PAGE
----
Is Facebook passé?
Colleen Burns 120000C4RP firstname.lastname@example.org |
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By Rachel Cole, IBM Social Content Intern
I recently attended my cousin’s wedding, where I ate, danced, played my first round of golf and, yes, talked about Facebook. Social media was quite the conversation topic among my family members. My uncle, who had recently been “friended” by a long-lost childhood friend on Facebook, remarked on how much the friend had changed since they were young. My mother jokingly complained that my brother, in the past, had blocked her on Facebook, to which my brother responded, “I didn’t want you commenting on my pictures!” And then, to my surprise, my 24-year-old cousin stated that she personally doesn’t use Facebook much anymore.
What? Really? You’re not using Facebook? If this is true for other young Facebook users, what does it mean for users still on the site? And how will this affect companies that use Facebook as a marketing tool?
After the initial shock passed, I started to see how this startling idea of younger users decreasing their activity on Facebook could actually be true. My cousin has started to use other social media sites, like Instagram, more often. My brother mentioned sites like Twitter that are very popular but have not yet reached Facebook’s user numbers. I also started thinking about the ever-growing site Pinterest. All of this intrigued me, so I did a little research, and this is what I found:
What does this mean for the enterprise?
Some of these stats are pretty incredible, but it is not clear how we should interpret the Facebook numbers. Some people say that these reports of Facebook declining in the US are wrong; what is really happening is a drop from desktop users to mobile users, which only makes it seem like Facebook is declining in user numbers. Also, the numbers are still increasing in other countries outside the US.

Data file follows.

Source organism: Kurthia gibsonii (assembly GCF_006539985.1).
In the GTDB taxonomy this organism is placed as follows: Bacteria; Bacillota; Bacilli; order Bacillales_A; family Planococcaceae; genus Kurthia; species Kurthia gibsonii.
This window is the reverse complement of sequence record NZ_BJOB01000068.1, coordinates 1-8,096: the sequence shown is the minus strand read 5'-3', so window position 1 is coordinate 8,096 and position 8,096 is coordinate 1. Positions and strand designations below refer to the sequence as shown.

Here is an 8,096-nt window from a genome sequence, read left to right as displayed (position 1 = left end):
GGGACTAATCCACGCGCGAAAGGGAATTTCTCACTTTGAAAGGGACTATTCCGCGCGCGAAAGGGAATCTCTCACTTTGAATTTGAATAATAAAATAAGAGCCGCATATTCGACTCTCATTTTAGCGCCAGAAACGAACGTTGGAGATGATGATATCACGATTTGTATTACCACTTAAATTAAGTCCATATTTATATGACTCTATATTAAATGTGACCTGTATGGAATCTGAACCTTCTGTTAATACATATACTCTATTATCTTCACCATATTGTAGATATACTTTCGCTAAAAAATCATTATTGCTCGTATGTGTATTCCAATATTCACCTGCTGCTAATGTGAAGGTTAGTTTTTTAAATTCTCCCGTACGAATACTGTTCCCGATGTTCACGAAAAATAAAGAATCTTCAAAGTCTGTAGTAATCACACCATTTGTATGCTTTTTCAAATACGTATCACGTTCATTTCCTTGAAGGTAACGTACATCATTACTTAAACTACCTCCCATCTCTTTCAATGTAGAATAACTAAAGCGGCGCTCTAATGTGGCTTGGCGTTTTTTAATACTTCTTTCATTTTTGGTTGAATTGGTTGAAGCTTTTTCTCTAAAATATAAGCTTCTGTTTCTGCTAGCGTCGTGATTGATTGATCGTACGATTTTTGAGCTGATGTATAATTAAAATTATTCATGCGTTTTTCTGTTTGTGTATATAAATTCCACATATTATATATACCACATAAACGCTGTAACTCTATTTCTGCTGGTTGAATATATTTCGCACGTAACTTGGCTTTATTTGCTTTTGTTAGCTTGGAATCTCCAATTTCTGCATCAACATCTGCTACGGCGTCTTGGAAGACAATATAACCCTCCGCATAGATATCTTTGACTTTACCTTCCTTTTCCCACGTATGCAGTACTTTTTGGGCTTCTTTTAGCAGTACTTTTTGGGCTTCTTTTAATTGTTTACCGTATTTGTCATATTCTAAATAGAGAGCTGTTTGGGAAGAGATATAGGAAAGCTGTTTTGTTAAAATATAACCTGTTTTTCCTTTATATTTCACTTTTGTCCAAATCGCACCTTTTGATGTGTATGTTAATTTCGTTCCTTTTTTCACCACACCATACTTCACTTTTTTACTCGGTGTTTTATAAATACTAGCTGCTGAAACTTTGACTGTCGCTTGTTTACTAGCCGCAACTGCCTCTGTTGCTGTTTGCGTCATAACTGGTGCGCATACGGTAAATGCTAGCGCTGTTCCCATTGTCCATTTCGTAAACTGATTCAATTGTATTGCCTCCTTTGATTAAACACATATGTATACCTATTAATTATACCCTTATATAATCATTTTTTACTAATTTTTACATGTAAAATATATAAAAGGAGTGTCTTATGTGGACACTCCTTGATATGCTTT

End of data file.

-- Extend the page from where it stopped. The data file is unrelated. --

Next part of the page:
These numbers, however, can provide a good starting point for enterprises seeking to increase their followers on Facebook. Given the growing number of non-US users, companies should make sure they post new content for those users’ appropriate time zones. In regards to the US numbers, since there is a decrease in younger users, companies may want to post content targeted toward younger users on Twitter and post content appealing to older users on Facebook.
But why are younger Facebook users less interested in Facebook? Many say that it is because of the growth of older users infiltrating their kids’ news feeds. Outside of the web, kids don’t feel cool if their parents (and grandparents!) are doing the same things that they are doing, and the same goes for social media sites.
Another explanation could be that the younger generation is always on the move for the next big thing, and Facebook simply is not the newest trend anymore. With relatively newer sites emerging in the social media realm, such as Instagram and Pinterest, young adults are starting to spend less time on Facebook and more time exploring newer social sites.
The future of Facebook
Does this mean Facebook is going away? I don’t think so! The shift in its user demographics is interesting, but the site is still gaining users, and it’s still one of the best ways to keep in touch with all your close (and perhaps not so close) friends and family. Plus, younger users are still on the site, even if they aren’t as active as older users. Social is a part of who we are, and younger users know that. After all, it was a college student who created Facebook! Social media will continue to be relevant whether on tried-and-true sites like Facebook or newer sites still trying to catch up with Facebook’s numbers. This is good news for those of us who plan to stay on Facebook as well as for businesses that want to continue reaching out to potential customers.
Why do you think young adults are putting Facebook on pause, and what can businesses learn from this shift? Please leave a comment below or connect with me on Twitter.